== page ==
Via The Crime Report:
Since 2000, authorities have accumulated $69 billion in forfeiture revenue, according to an Institute for Justice report.
Several prominent cases have demonstrated the failure of civil asset forfeiture. In 2019, the Drug Enforcement Administration (DEA) seized $82,000 from Rebecca Brown — her father Terry Rolin’s life savings — at an airport as she was bringing the money to Boston to open a joint bank account. Working with pro bono lawyers and filing a class action lawsuit against the government, Brown and Rolin recovered the money six months later, reports The Washington Post.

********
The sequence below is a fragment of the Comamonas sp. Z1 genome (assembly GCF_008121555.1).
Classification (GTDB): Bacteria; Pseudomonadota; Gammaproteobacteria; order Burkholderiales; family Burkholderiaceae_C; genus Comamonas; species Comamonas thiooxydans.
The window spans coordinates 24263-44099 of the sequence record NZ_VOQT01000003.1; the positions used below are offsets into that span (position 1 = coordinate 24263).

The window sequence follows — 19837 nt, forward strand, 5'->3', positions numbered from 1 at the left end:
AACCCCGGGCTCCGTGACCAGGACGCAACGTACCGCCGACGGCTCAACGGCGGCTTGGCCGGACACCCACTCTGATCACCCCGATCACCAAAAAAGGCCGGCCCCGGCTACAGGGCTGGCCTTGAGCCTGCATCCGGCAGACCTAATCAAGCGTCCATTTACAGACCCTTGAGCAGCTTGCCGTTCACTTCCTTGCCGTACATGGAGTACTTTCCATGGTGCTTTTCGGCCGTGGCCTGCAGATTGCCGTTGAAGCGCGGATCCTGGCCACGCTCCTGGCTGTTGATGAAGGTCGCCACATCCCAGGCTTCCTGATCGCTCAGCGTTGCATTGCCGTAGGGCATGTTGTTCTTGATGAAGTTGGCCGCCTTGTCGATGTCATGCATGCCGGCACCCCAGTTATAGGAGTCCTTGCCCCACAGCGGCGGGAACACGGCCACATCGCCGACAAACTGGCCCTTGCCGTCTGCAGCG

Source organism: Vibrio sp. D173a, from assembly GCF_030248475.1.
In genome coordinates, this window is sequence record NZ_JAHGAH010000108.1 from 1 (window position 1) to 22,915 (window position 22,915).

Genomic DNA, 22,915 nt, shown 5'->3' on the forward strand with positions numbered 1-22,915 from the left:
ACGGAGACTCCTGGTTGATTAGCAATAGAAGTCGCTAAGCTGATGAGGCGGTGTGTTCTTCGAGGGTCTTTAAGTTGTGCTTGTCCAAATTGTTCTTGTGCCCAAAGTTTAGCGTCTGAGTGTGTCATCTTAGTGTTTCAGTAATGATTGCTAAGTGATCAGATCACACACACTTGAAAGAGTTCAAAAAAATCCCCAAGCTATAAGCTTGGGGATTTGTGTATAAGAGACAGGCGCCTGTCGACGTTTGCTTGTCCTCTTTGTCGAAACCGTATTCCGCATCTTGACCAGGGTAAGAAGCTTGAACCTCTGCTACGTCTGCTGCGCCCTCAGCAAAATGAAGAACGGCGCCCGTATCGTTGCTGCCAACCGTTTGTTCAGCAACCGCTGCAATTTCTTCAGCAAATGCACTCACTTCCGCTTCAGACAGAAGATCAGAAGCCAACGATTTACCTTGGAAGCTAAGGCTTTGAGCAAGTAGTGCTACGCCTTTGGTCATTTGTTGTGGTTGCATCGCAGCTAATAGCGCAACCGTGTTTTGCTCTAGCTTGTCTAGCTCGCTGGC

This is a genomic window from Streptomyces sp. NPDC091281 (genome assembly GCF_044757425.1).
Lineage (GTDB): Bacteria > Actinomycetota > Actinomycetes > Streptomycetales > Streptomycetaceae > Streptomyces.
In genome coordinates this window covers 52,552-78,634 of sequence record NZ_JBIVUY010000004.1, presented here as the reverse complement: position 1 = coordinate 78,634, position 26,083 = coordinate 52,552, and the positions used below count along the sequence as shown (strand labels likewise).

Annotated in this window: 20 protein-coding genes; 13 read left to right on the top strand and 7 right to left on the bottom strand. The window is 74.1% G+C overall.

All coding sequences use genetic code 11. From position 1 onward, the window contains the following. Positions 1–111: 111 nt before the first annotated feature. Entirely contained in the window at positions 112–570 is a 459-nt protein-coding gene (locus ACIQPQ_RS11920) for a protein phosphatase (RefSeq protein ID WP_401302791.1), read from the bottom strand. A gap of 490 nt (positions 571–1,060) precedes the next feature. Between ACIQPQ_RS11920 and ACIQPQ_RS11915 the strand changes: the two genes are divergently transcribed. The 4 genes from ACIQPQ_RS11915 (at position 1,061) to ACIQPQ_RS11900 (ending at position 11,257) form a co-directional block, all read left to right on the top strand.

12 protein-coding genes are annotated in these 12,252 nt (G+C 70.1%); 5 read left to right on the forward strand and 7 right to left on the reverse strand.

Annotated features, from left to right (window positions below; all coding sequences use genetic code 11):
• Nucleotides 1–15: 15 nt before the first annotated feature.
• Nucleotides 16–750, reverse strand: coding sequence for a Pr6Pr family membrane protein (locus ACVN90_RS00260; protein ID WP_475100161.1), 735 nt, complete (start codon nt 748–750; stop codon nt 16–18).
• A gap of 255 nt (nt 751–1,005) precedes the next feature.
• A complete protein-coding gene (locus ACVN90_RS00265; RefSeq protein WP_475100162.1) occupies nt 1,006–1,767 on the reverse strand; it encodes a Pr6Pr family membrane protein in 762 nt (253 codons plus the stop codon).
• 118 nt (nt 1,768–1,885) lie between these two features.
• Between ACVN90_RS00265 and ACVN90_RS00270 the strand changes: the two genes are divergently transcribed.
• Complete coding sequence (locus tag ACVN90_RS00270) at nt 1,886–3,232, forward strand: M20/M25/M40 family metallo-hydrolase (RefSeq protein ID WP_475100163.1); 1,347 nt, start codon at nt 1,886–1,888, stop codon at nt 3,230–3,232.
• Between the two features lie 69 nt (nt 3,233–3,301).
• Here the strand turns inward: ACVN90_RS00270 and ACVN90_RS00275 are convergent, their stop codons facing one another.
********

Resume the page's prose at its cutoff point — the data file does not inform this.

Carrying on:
Three dozen states have passed laws limiting the scope of civil asset forfeiture. New Mexico requires conviction before officers permanently take money or property and mandates all proceeds go into the state’s general treasury rather than directly to police, reports Forbes.
Maine became the fourth state to abolish civil forfeiture this week, authorizing forfeiture only after a criminal conviction, reports Forbes.
“Forfeiture is one more reason many law-abiding citizens fear and distrust law enforcement.”